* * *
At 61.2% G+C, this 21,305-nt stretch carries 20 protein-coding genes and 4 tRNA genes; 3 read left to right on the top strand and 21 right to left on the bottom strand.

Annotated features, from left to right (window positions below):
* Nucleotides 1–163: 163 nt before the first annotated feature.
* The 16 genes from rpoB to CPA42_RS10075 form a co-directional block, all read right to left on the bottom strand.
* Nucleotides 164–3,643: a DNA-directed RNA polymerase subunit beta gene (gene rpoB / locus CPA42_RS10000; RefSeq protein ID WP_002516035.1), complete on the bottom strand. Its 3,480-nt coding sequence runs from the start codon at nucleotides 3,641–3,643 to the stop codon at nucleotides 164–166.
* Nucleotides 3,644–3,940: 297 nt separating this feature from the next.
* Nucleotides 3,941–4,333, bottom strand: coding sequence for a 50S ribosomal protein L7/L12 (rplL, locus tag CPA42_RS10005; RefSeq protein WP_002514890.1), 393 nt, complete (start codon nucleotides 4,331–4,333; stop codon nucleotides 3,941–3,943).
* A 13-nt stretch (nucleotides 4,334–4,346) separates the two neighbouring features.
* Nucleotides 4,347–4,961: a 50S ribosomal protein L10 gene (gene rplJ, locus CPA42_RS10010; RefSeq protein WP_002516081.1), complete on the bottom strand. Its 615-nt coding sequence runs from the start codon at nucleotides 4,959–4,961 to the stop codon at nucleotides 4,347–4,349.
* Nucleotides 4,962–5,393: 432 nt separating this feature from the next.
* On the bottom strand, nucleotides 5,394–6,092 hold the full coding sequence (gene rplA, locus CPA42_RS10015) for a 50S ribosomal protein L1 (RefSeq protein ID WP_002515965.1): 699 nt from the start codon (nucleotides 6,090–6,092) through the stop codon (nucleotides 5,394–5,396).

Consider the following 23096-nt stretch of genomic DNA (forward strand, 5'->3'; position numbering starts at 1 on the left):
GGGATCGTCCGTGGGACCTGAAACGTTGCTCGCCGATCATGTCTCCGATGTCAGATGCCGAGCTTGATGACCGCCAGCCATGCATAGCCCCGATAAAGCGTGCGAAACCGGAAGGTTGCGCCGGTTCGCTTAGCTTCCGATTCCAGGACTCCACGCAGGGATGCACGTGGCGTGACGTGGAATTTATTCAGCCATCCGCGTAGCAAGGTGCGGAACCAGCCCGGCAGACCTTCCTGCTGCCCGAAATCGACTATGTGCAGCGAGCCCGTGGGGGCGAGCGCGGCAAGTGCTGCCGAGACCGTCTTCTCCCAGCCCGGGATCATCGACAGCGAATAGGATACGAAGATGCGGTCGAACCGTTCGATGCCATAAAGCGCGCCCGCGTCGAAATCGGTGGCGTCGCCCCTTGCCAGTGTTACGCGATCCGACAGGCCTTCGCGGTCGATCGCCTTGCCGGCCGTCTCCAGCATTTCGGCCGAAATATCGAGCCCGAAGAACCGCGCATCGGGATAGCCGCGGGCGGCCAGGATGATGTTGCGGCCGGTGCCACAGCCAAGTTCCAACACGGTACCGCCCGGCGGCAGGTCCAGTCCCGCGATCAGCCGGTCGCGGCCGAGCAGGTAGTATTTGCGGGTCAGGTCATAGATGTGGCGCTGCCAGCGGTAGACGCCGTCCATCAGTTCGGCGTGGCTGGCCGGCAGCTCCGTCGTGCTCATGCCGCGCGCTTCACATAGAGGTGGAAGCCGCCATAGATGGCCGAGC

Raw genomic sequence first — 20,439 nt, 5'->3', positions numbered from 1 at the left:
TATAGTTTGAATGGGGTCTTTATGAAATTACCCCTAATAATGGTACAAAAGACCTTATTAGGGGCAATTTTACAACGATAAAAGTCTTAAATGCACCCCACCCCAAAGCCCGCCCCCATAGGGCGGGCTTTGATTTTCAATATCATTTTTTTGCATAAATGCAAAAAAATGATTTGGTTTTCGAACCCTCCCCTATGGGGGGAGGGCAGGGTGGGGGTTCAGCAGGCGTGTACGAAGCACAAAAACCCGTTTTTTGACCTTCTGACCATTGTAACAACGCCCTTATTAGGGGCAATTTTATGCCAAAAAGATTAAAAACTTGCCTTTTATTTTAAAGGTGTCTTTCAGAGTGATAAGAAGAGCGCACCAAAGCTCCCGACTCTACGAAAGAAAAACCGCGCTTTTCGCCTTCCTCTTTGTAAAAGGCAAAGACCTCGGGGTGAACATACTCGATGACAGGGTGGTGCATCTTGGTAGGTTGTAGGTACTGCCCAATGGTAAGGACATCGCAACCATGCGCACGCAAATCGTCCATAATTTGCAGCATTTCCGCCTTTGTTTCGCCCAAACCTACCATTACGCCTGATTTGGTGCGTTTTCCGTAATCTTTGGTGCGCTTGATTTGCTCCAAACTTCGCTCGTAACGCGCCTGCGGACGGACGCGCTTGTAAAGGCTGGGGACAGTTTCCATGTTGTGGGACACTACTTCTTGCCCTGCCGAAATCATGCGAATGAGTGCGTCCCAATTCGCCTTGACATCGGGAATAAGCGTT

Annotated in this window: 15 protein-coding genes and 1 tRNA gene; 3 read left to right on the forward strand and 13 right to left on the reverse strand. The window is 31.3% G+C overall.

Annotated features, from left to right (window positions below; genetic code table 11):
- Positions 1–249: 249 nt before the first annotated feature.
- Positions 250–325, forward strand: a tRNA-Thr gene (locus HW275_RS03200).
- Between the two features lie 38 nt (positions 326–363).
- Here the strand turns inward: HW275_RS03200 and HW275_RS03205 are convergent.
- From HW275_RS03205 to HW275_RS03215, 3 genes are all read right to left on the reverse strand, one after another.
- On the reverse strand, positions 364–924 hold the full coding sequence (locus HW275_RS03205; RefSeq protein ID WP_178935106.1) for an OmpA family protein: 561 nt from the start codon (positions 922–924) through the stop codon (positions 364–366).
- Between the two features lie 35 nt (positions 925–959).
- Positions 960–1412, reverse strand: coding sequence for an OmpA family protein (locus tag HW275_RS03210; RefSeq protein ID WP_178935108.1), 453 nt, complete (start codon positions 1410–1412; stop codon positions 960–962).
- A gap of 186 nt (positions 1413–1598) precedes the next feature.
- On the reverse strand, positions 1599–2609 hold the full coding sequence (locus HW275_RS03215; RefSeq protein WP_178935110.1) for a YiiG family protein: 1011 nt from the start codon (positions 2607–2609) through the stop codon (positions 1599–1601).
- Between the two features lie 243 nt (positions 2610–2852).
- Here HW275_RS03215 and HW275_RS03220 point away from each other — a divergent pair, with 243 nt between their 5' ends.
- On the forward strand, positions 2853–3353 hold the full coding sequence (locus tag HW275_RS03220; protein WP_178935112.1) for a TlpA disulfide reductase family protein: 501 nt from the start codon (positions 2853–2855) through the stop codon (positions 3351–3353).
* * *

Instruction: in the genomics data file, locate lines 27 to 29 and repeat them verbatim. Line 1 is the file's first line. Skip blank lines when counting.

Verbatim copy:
- On the reverse strand, positions 1599–2609 hold the full coding sequence (locus HW275_RS03215; RefSeq protein WP_178935110.1) for a YiiG family protein: 1011 nt from the start codon (positions 2607–2609) through the stop codon (positions 1599–1601).
- Between the two features lie 243 nt (positions 2610–2852).
- Here HW275_RS03215 and HW275_RS03220 point away from each other — a divergent pair, with 243 nt between their 5' ends.